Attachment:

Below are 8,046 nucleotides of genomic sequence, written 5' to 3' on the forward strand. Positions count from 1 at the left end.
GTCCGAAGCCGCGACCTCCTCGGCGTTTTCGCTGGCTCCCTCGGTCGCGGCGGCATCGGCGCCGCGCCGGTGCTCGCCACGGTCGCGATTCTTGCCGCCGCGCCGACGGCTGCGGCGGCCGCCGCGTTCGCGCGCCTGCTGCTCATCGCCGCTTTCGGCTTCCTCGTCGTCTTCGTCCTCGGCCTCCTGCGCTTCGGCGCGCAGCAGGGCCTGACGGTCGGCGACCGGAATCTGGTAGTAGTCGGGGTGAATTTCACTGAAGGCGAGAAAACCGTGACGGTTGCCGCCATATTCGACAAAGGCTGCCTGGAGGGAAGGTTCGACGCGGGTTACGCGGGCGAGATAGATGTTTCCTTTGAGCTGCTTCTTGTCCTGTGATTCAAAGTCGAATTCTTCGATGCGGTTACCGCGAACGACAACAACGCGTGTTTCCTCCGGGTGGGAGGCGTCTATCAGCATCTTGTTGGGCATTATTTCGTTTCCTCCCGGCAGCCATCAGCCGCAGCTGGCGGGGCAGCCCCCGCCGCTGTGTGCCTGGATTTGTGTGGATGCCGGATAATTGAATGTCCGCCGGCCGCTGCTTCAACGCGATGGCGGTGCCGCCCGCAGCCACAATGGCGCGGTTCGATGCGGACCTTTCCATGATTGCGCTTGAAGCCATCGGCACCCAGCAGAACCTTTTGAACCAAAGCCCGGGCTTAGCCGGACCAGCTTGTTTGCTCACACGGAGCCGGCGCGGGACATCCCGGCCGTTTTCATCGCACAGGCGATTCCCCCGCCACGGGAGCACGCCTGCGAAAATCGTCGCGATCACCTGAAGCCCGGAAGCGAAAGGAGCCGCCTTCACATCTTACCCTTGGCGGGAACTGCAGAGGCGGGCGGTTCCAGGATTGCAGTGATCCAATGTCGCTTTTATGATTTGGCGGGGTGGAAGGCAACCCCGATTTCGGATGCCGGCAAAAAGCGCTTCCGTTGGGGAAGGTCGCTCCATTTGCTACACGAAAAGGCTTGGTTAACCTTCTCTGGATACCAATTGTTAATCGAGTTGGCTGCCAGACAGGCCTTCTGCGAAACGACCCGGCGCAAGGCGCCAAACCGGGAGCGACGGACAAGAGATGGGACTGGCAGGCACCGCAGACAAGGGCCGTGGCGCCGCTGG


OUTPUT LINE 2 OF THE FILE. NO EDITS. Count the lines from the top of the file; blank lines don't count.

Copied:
GTCCGAAGCCGCGACCTCCTCGGCGTTTTCGCTGGCTCCCTCGGTCGCGGCGGCATCGGCGCCGCGCCGGTGCTCGCCACGGTCGCGATTCTTGCCGCCGCGCCGACGGCTGCGGCGGCCGCCGCGTTCGCGCGCCTGCTGCTCATCGCCGCTTTCGGCTTCCTCGTCGTCTTCGTCCTCGGCCTCCTGCGCTTCGGCGCGCAGCAGGGCCTGACGGTCGGCGACCGGAATCTGGTAGTAGTCGGGGTGAATTTCACTGAAGGCGAGAAAACCGTGACGGTTGCCGCCATATTCGACAAAGGCTGCCTGGAGGGAAGGTTCGACGCGGGTTACGCGGGCGAGATAGATGTTTCCTTTGAGCTGCTTCTTGTCCTGTGATTCAAAGTCGAATTCTTCGATGCGGTTACCGCGAACGACAACAACGCGTGTTTCCTCCGGGTGGGAGGCGTCTATCAGCATCTTGTTGGGCATTATTTCGTTTCCTCCCGGCAGCCATCAGCCGCAGCTGGCGGGGCAGCCCCCGCCGCTGTGTGCCTGGATTTGTGTGGATGCCGGATAATTGAATGTCCGCCGGCCGCTGCTTCAACGCGATGGCGGTGCCGCCCGCAGCCACAATGGCGCGGTTCGATGCGGACCTTTCCATGATTGCGCTTGAAGCCATCGGCACCCAGCAGAACCTTTTGAACCAAAGCCCGGGCTTAGCCGGACCAGCTTGTTTGCTCACACGGAGCCGGCGCGGGACATCCCGGCCGTTTTCATCGCACAGGCGATTCCCCCGCCACGGGAGCACGCCTGCGAAAATCGTCGCGATCACCTGAAGCCCGGAAGCGAAAGGAGCCGCCTTCACATCTTACCCTTGGCGGGAACTGCAGAGGCGGGCGGTTCCAGGATTGCAGTGATCCAATGTCGCTTTTATGATTTGGCGGGGTGGAAGGCAACCCCGATTTCGGATGCCGGCAAAAAGCGCTTCCGTTGGGGAAGGTCGCTCCATTTGCTACACGAAAAGGCTTGGTTAACCTTCTCTGGATACCAATTGTTAATCGAGTTGGCTGCCAGACAGGCCTTCTGCGAAACGACCCGGCGCAAGGCGCCAAACCGGGAGCGACGGACAAGAGATGGGACTGGCAGGCACCGCAGACAAGGGCCGTGGCGCCGCTGG